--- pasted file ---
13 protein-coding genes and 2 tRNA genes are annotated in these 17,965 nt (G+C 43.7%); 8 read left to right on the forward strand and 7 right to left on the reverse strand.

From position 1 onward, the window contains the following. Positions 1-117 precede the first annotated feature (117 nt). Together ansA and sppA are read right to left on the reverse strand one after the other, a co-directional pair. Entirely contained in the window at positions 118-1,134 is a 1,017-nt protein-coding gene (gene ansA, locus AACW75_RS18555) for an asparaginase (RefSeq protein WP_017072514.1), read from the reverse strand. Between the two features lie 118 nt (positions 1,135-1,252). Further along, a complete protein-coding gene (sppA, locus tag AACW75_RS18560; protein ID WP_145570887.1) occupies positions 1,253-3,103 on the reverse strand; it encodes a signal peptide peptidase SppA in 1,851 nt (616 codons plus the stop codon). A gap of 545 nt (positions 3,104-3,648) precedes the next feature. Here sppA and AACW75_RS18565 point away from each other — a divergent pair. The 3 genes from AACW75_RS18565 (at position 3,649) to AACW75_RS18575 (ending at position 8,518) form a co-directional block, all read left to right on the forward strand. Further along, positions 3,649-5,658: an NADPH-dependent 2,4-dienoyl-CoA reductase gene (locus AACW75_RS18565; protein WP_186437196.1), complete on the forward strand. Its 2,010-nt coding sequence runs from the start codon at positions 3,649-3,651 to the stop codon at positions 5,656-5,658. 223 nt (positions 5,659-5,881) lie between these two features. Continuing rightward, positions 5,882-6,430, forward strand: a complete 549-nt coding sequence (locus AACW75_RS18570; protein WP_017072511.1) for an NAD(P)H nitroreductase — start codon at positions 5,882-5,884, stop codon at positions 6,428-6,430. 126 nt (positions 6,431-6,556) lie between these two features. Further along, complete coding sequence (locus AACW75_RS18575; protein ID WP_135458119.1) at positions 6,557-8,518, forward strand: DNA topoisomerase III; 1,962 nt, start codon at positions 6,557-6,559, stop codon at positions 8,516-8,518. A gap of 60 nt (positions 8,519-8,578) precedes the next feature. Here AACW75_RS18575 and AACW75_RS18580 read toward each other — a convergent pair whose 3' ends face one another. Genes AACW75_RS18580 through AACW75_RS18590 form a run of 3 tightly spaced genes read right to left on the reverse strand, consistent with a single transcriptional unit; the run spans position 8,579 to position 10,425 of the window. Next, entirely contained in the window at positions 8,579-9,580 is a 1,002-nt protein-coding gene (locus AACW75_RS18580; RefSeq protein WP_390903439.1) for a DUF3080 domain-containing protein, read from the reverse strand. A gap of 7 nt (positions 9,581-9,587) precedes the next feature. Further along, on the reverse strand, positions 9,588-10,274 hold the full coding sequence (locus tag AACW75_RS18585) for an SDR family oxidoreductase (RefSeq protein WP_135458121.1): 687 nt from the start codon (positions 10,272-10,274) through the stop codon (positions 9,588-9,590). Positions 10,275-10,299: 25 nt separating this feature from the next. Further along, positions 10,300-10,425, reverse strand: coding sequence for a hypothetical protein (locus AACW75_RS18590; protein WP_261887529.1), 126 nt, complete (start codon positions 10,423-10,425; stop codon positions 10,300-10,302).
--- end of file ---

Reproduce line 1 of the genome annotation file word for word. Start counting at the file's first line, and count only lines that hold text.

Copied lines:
13 protein-coding genes and 2 tRNA genes are annotated in these 17,965 nt (G+C 43.7%); 8 read left to right on the forward strand and 7 right to left on the reverse strand.